Around the country, hikers both novice and expert have a wealth of choices for trails. But ultimately, everyone wants to come home at the end of the trip.
While hiking may be the less adrenaline-pumping little sibling to activities like trail running or mountain biking, you can't underestimate the thrill of hugging a foot-wide trail above 2,000-foot cliffs.
Here we give you a few of the most challenging and potentially deadly hikes in the U.S. While most people make it back just fine from these places, that worst-case scenario is only a step away.
Muir Snowfield, Mt. Rainier, WA
Let's just get this out of the way: more than 90 mountaineers have died, either slipping or freezing, on their way up to 14,410 feet - and some 300 others died elsewhere on the mountain. A gentle meander through wildflower meadows on the Skyline Trail belies the 2.2 mile, 2,800 vertical feet up the Muir Snowfield. If that wasn't enough danger for you, storms can turn a pleasant spring day into a raging, blinding fog and snow. People have been known to walk right off cliffs in a whiteout.
Mist Trail to Half Dome, Yosemite, CA
Here you have Yosemite's most iconic hike - you can't die without doing it, and you can die while doing it. The Mist Trail takes about two hours and it's a burner combo of staircases and slippery rocks that lead to the top of Vernal Falls and a wading area. Beware, the current here can be so strong, people have been known to be swept away in an instant. If your legs aren't wobbly enough at this point, please enjoy the steel cable and wood "ladder" that will test every bit of your mettle to get to the top of Half Dome.
The Maze, Canyonlands, UT
We hope you can read a map with the best of them. On this hike you'll want to at least bring along a GPS to navigate the fairly trail-less terrain. After a while it blends into itself to foil the most savvy wilderness travelers. You'll need plenty of water to handle 110-degree temps that turn the canyon's labyrinths into a sandstone toaster. Hot tip: watch the true movie 127 Hours, in which a stuck hiker amputated his own arm, before attempting this hike.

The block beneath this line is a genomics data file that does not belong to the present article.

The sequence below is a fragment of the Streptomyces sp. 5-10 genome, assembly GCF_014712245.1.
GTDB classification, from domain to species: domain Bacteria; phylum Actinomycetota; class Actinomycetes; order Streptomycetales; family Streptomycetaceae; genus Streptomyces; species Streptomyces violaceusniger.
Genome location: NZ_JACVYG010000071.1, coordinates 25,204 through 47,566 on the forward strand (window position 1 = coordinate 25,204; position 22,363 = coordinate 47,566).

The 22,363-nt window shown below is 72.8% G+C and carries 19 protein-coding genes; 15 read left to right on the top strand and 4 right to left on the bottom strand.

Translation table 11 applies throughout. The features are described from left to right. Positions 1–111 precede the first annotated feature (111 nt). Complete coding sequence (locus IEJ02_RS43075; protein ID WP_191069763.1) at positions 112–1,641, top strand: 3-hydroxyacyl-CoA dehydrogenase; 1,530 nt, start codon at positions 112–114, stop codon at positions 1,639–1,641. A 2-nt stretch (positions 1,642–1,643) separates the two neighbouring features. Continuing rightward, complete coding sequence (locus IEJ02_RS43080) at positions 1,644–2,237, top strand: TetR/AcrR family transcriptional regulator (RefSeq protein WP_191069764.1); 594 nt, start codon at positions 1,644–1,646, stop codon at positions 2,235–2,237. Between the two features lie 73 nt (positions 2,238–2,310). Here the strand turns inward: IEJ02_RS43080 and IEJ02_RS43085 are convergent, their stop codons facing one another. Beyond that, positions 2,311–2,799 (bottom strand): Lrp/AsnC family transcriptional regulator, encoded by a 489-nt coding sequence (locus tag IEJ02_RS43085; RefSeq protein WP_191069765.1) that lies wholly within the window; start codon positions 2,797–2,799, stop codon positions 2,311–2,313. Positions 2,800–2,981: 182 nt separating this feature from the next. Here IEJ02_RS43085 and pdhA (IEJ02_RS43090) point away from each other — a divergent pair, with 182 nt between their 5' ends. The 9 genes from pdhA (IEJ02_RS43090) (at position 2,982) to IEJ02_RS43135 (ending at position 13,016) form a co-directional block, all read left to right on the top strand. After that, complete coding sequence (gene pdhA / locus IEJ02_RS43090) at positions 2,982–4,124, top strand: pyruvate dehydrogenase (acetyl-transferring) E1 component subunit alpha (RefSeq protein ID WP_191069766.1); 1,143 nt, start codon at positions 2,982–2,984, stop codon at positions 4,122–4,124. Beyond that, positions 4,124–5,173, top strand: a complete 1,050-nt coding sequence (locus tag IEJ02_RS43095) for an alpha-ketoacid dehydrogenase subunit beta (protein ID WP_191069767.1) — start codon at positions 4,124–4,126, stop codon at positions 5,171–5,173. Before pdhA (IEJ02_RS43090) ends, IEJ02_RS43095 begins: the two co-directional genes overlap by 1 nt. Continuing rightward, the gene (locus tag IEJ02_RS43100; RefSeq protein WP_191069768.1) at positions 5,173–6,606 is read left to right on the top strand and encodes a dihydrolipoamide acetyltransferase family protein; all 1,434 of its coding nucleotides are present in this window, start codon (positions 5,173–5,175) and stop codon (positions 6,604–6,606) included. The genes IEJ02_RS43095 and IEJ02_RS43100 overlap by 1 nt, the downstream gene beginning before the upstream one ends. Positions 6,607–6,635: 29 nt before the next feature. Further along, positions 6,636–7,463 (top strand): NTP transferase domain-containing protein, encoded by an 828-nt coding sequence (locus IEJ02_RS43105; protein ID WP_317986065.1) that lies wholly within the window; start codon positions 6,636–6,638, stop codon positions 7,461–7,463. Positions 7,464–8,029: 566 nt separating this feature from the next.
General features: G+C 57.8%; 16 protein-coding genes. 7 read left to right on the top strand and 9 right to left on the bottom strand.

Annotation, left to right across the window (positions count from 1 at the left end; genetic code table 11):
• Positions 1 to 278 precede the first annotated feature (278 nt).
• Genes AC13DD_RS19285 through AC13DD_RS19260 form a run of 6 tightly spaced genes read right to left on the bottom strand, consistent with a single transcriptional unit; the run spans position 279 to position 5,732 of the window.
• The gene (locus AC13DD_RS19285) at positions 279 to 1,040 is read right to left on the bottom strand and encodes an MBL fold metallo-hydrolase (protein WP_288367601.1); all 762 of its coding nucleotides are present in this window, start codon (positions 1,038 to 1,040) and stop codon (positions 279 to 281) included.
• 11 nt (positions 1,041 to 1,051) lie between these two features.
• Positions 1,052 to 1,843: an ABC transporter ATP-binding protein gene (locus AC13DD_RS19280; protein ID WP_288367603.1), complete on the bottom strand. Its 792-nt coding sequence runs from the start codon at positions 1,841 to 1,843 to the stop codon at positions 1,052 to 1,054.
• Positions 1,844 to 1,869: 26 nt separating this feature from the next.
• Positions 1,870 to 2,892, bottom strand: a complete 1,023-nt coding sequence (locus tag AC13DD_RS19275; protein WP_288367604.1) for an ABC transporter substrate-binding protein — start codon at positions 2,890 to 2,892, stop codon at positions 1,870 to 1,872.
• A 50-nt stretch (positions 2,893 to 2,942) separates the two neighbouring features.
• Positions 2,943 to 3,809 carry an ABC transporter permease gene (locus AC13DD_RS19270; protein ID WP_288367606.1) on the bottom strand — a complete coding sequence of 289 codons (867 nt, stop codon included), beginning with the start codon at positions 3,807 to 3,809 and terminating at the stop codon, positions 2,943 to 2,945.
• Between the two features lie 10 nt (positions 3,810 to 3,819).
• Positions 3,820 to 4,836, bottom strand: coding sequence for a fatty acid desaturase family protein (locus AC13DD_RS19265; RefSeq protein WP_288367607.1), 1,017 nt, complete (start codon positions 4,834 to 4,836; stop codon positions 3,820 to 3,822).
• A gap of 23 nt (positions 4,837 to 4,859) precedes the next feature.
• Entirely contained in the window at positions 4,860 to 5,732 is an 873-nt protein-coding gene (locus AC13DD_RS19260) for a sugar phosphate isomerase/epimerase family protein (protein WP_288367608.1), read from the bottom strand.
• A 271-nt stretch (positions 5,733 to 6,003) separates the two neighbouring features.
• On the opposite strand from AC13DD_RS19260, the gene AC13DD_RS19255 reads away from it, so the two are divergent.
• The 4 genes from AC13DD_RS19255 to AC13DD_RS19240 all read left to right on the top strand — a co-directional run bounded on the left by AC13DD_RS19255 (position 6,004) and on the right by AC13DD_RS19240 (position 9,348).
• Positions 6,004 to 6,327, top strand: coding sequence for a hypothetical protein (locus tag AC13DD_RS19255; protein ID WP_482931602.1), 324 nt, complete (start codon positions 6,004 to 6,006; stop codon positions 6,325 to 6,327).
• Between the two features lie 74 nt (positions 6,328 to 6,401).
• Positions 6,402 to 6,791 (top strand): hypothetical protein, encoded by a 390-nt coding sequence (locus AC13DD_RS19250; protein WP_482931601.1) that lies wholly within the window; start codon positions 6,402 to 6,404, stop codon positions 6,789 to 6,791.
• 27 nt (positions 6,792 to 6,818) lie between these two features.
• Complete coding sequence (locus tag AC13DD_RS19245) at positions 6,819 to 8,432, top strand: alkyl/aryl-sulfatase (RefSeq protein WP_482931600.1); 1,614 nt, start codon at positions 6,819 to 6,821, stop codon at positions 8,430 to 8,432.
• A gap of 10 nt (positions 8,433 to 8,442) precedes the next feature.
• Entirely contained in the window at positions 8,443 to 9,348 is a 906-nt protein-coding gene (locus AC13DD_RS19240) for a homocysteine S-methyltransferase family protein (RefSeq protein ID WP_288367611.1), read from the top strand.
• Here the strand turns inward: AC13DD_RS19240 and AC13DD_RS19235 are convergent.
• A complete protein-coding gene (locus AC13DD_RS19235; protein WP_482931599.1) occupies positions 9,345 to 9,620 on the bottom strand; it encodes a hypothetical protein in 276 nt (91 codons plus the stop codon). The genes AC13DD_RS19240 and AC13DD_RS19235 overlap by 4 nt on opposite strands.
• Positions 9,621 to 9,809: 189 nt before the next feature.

Bright Angel Trail, Grand Canyon, AZ
There's a reason Park Service rangers recommend against trying this rim-to-floor hike in one day. Temperatures reach well into the 100s, there's hardly any shade, and it's a fast and steep 4,350 foot descent to the bottom. Despite warnings, some 250 people a year are rescued on this hike by a specially trained team dedicated to saving the unfortunate.
Mt. Washington, White Mountains, NH
The most prominent mountain east of the Mississippi, Mt. Washington is famous for its terrifyingly erratic weather; freak winds can hit a record-setting 231 mph and it's not unusual for a balmy 70-degree day to deteriorate to a snowy 30-degree day in mere hours. A sign along the way tells you the place has the worst weather in the world and warns to turn back if a storm is coming - and it's not lying.
Angel's Landing, Zion, UT
Angel's Landing is one of those hikes that starts out all "Ah, this is lovely" to "Aw, what the h*** was I thinking?!" The first 2.5 miles are fine for all hikers. It's when you ascend to the narrow, switchback-heavy trail requiring a bolted chain fence to guide you that you'll be thinking about your loved ones at home. One missed grab of the links as you reach the top, and you might become food for the vultures flying below you. On average, two hikers a year do just that.
Abrams Falls, Great Smoky Mountains, TN
Sure, you say, a 2.5 mile hike along some streams and waterfalls in a forest... No big deal! Towering heights and narrow passages aren't this hike's biggest dangers, it's the hazards presented by streams and waterfalls in the area, which gets more rainfall than anywhere in the Lower 48 besides the Pacific Northwest. Out-of-nowhere floods happen, capable swimmers can suddenly be swept away by an unseen current, and slippery rocks can trip the most experienced hiker into the abyss. Sixty people have died here since the 1930s.
Kalalau Trail, Kauai, Hawaii
Wrapping 11 miles around the stunning Na Pali coast, Kalalau Trail is deceptively pleasant, but make no mistake... it's on the island's northwest, meaning unpredictable weather can cause flash floods in mere minutes. At mile 7 is Crawler's Ledge, where you'll literally crawl partway up an 18-inch-wide dirt ledge. The next part is even worse: a steep, pebble-covered slope with sheer drops into the ocean. Did we also mention it's absolutely remote? Your destination is the incredible Kalalau Beach, accessible only by this hike or boat.
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